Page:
f:\projects\cntk\CNTK\bindings\python\cntk\learners\__init__.py:340: RuntimeWarning: When providing the schedule as a number, epoch_size is ignored
warnings.warn('When providing the schedule as a number, epoch_size is ignored', RuntimeWarning)

 average      since    average      since      examples
loss       last     metric       last
------------------------------------------------------
Learning rate per 1 samples: 3e-05
544        544      0.846      0.846            64
544        544      0.848       0.85           192
544        543      0.868      0.883           448
542        541      0.859      0.852           960
538        533      0.848      0.837          1984
496        456      0.754      0.662          4032
385        275      0.584      0.417          8128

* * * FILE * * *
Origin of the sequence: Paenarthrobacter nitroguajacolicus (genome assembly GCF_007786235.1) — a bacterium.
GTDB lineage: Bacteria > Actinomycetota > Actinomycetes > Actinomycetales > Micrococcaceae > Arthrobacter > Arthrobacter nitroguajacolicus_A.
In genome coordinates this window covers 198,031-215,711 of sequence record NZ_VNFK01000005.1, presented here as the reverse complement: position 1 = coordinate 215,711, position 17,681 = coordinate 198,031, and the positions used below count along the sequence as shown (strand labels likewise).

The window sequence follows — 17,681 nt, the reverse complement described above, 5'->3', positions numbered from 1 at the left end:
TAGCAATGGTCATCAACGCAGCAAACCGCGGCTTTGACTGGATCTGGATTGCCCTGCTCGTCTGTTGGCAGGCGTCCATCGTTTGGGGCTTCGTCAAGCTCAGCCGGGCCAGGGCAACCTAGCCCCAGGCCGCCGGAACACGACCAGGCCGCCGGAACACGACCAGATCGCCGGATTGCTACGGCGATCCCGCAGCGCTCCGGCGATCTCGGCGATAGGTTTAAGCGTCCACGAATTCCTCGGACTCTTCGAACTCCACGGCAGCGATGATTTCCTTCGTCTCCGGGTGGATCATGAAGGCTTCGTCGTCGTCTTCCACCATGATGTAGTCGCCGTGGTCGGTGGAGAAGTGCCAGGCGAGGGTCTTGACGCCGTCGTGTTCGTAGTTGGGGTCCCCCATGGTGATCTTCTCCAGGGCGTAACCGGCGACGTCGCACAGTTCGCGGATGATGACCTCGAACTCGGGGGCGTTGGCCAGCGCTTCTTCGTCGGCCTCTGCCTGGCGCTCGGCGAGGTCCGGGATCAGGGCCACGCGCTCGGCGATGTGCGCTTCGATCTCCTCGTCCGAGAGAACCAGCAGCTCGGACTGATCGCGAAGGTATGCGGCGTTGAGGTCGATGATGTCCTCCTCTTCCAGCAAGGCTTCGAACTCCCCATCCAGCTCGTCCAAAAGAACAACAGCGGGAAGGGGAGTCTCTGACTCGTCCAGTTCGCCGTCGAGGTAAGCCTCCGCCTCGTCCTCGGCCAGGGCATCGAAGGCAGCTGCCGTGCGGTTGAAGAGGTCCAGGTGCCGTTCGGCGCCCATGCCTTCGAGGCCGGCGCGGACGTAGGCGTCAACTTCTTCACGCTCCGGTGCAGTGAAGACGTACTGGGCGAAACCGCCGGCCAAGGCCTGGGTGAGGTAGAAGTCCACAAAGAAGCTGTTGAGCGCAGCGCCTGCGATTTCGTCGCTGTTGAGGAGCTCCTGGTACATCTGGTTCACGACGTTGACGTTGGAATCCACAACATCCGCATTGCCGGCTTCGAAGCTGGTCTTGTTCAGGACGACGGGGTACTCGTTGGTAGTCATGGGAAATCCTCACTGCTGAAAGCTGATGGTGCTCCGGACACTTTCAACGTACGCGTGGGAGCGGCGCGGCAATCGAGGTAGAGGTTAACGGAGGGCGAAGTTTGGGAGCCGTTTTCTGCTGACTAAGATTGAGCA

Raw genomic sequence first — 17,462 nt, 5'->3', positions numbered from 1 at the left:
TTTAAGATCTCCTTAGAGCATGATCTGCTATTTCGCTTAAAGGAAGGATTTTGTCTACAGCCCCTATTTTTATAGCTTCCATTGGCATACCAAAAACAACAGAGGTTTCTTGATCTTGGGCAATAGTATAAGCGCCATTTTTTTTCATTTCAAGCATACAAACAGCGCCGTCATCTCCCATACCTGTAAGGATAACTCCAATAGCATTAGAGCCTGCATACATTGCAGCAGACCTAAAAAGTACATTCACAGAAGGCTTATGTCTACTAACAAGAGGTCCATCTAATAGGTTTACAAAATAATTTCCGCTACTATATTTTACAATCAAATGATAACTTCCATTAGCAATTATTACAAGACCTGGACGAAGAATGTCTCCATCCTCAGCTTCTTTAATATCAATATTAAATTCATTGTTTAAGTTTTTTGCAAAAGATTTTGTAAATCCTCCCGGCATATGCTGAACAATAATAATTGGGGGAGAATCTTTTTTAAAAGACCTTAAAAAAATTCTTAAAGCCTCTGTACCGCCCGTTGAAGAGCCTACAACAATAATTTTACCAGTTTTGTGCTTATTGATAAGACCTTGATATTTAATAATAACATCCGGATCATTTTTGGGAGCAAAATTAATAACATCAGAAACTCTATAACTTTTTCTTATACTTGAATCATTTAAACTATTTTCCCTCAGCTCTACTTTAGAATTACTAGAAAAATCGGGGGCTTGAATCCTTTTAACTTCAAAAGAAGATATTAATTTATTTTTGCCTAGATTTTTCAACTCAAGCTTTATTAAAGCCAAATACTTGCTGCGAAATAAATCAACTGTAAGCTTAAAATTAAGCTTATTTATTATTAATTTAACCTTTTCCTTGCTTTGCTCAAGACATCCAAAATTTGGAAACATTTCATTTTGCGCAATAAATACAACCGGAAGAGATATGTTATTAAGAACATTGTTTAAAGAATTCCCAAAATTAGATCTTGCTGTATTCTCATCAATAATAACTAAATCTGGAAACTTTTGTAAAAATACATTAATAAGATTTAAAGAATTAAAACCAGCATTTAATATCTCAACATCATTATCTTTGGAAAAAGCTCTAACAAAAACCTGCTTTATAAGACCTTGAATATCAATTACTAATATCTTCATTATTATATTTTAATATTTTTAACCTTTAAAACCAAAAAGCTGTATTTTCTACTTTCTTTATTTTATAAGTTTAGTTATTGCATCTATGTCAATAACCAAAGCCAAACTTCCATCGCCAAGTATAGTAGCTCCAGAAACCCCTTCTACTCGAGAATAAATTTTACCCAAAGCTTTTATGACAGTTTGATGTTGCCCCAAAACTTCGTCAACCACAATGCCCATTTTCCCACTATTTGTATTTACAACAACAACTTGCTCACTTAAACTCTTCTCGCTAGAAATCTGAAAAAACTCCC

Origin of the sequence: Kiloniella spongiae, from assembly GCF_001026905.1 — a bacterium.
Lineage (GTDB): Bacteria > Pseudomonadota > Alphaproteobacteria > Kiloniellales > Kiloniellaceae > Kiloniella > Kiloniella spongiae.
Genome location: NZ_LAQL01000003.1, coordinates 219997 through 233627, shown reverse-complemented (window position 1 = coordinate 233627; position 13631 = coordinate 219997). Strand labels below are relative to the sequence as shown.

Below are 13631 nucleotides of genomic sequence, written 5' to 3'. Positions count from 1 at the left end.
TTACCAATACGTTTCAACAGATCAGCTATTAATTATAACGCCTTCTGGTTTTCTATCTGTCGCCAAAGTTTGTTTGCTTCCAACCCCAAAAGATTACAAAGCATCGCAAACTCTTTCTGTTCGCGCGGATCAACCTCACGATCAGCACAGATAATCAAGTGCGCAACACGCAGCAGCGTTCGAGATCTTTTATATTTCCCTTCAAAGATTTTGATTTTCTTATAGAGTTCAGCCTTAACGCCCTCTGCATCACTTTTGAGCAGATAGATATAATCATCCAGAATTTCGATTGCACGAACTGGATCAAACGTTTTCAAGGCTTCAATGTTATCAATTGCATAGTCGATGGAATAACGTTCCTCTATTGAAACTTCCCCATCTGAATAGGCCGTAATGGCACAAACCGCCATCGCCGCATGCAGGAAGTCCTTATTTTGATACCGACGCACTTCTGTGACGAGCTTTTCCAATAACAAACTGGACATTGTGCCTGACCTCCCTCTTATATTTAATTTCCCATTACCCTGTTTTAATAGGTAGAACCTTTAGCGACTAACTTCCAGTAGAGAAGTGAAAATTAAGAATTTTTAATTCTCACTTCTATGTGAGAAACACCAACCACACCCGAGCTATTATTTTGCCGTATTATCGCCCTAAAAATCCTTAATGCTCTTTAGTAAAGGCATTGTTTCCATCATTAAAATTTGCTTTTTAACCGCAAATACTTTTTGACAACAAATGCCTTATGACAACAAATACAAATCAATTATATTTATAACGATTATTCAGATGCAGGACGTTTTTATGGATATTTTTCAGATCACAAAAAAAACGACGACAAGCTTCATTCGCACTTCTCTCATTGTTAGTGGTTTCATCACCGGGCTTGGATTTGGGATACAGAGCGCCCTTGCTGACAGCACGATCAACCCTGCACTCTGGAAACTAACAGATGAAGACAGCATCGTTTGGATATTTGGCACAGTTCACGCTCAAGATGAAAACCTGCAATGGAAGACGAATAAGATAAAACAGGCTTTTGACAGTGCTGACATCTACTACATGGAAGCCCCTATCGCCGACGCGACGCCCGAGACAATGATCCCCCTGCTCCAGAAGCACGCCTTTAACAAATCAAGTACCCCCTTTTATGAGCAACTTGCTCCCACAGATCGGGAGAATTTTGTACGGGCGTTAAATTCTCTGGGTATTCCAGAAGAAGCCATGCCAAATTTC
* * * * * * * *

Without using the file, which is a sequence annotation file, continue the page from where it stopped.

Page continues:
303        221      0.442      0.301         16320
250        197      0.339      0.236         32704
208        167      0.257      0.176         65472
173        138      0.182      0.108        131008
142        111      0.116     0.0496        262080
Average training error: 10.57%
Average test error: 2.98%


## Visualize simple AE results¶

In [11]:

# Read some data to run the eval
num_label_classes = 10

eval_minibatch_size = 50
eval_input_map = { input  : reader_eval.streams.features }

input_map = eval_input_map)

img_data = eval_data[input].asarray()

# Select a random image
np.random.seed(0)
idx = np.random.choice(eval_minibatch_size)

orig_image = img_data[idx,:,:]
decoded_image = model.eval(orig_image)[0]*255

# Print image statistics
def print_image_stats(img, text):
print(text)
print("Max: {0:.2f}, Median: {1:.2f}, Mean: {2:.2f}, Min: {3:.2f}".format(np.max(img),
np.median(img),
np.mean(img),
np.min(img)))

# Print original image
print_image_stats(orig_image, "Original image statistics:")

# Print decoded image
print_image_stats(decoded_image, "Decoded image statistics:")


Original image statistics:
Max: 255.00, Median: 0.00, Mean: 24.07, Min: 0.00